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Smith–Magenis syndrome


Smith–Magenis syndrome

Smith–Magenis syndrome
Classification and external resources
ICD-10 Q93.5
ICD-9-CM 758.33
OMIM 182290
DiseasesDB 31737

Smith–Magenis Syndrome (SMS) is a developmental disorder that affects many parts of the body. The major features of this condition include mild to moderate intellectual disability, distinctive facial features, sleep disturbances, and behavioral problems. Smith–Magenis syndrome affects an estimated 1 in 25,000 individuals.

It is a microdeletion syndrome characterized by an abnormality in the short (p) arm of chromosome 17 and is sometimes called the 17p- syndrome.[1]


  • Eponym 1
  • Common symptoms 2
  • Genetics 3
  • Diagnosis 4
  • Treatment 5
  • Australian respite camps 6
  • See also 7
  • References 8
  • External links 9


The eponym Smith–Magenis refers to two scientists who described the condition in 1986, namely, Ann C. M. Smith, a genetic counselor at the National Institutes of Health, and R. Ellen Magenis, a pediatrician, medical geneticist and cytogeneticist at the Oregon Health Sciences University.[2][3]

Common symptoms

Most children with Smith–Magenis syndrome have a broad, square-shaped face with deep-set eyes, full cheeks, and a prominent lower jaw. The middle of the face and the bridge of the nose often appear flattened. The mouth tends to turn downward with a full, outward-curving upper lip. These facial differences can be subtle in early childhood, but they typically become coarser and more distinctive in later childhood and adulthood.

Disrupted sleep patterns are characteristic of Smith–Magenis syndrome, typically beginning early in life. Affected people may be very sleepy during the day, but have trouble falling asleep and awaken several times each night, due to an inverted circadian rhythm of melatonin.[4]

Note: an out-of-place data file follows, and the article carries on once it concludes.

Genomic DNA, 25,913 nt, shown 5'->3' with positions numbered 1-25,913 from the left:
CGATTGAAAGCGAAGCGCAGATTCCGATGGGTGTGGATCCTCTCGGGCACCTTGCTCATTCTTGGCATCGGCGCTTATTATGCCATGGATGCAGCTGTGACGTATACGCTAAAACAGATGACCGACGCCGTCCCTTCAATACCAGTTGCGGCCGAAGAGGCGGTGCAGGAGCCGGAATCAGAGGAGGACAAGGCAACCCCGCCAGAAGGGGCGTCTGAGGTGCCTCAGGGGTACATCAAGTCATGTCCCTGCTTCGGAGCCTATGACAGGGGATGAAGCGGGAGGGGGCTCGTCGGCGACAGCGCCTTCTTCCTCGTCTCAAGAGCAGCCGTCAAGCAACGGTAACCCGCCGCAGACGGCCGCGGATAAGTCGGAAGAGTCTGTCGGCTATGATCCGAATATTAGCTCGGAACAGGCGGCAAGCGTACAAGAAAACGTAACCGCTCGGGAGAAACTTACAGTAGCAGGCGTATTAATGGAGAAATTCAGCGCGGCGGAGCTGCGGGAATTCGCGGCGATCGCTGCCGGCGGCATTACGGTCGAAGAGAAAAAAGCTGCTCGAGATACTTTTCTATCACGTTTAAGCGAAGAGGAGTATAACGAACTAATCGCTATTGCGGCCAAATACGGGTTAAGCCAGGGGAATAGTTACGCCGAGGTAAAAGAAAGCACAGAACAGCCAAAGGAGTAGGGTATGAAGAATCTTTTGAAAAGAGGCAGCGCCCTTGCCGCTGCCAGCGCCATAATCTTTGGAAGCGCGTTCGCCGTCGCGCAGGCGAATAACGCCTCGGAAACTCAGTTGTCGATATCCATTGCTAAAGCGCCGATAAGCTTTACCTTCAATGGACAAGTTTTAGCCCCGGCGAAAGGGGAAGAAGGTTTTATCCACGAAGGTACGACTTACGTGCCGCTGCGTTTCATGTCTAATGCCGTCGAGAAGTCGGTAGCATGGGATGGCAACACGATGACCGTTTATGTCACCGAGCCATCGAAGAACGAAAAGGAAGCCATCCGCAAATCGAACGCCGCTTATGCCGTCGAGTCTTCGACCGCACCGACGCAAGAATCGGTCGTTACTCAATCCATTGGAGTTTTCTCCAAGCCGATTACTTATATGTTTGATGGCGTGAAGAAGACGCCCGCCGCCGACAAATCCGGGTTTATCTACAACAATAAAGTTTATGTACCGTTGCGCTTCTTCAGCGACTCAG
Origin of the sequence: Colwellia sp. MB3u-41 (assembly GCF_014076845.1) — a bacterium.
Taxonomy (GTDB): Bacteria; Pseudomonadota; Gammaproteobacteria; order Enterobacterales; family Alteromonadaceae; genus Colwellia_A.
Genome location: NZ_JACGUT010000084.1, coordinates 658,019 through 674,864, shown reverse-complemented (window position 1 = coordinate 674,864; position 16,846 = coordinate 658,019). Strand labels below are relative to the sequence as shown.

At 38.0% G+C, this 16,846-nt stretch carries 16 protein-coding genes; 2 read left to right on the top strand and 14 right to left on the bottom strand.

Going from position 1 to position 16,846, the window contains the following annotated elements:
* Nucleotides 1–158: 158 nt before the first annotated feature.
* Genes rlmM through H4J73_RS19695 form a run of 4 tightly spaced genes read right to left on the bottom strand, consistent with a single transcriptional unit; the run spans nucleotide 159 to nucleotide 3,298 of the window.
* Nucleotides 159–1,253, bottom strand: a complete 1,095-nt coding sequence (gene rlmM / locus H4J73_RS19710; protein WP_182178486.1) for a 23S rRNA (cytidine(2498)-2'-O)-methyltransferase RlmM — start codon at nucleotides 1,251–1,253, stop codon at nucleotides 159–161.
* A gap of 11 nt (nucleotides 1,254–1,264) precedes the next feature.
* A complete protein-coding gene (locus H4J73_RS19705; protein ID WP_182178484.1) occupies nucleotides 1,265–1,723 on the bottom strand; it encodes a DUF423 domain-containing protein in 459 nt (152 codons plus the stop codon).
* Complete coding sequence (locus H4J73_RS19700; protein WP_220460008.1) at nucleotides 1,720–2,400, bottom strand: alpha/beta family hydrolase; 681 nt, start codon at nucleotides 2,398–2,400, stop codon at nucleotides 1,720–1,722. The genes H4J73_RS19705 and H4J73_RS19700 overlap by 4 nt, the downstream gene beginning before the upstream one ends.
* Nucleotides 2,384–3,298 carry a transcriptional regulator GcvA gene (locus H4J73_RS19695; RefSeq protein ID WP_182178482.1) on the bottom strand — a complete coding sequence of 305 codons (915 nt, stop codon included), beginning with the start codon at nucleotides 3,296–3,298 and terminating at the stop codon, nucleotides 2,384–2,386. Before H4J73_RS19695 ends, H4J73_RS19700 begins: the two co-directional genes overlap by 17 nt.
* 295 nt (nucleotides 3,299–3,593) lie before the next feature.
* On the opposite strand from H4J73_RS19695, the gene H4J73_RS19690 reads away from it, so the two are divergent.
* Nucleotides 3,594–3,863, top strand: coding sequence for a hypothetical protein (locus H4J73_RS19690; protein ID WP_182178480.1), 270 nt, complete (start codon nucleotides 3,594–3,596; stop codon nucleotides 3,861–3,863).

People with Smith–Magenis syndrome have engaging personalities, but most also have behavioral problems. These include frequent temper tantrums and outbursts, aggression, anxiety, impulsiveness, and difficulty paying attention. Self-injury, including biting, hitting, head banging, and skin picking, is very common. Repetitive self-hugging is a behavioral trait that may be unique to Smith–Magenis syndrome. People with this condition may also compulsively lick their fingers and flip pages of books and magazines (a behavior known as "lick and flip"), as well as possessing an impressive ability to recall a wide range of small details about people or subject-specific trivia.

Other symptoms can include short stature, abnormal curvature of the spine (scoliosis), reduced sensitivity to pain and temperature, and a hoarse voice. Some people with this disorder have ear abnormalities that lead to hearing loss. Affected individuals may have eye abnormalities that cause nearsightedness (myopia), strabismus, and other problems with vision. Heart and kidney defects also have been reported in people with Smith–Magenis syndrome, though they are less common.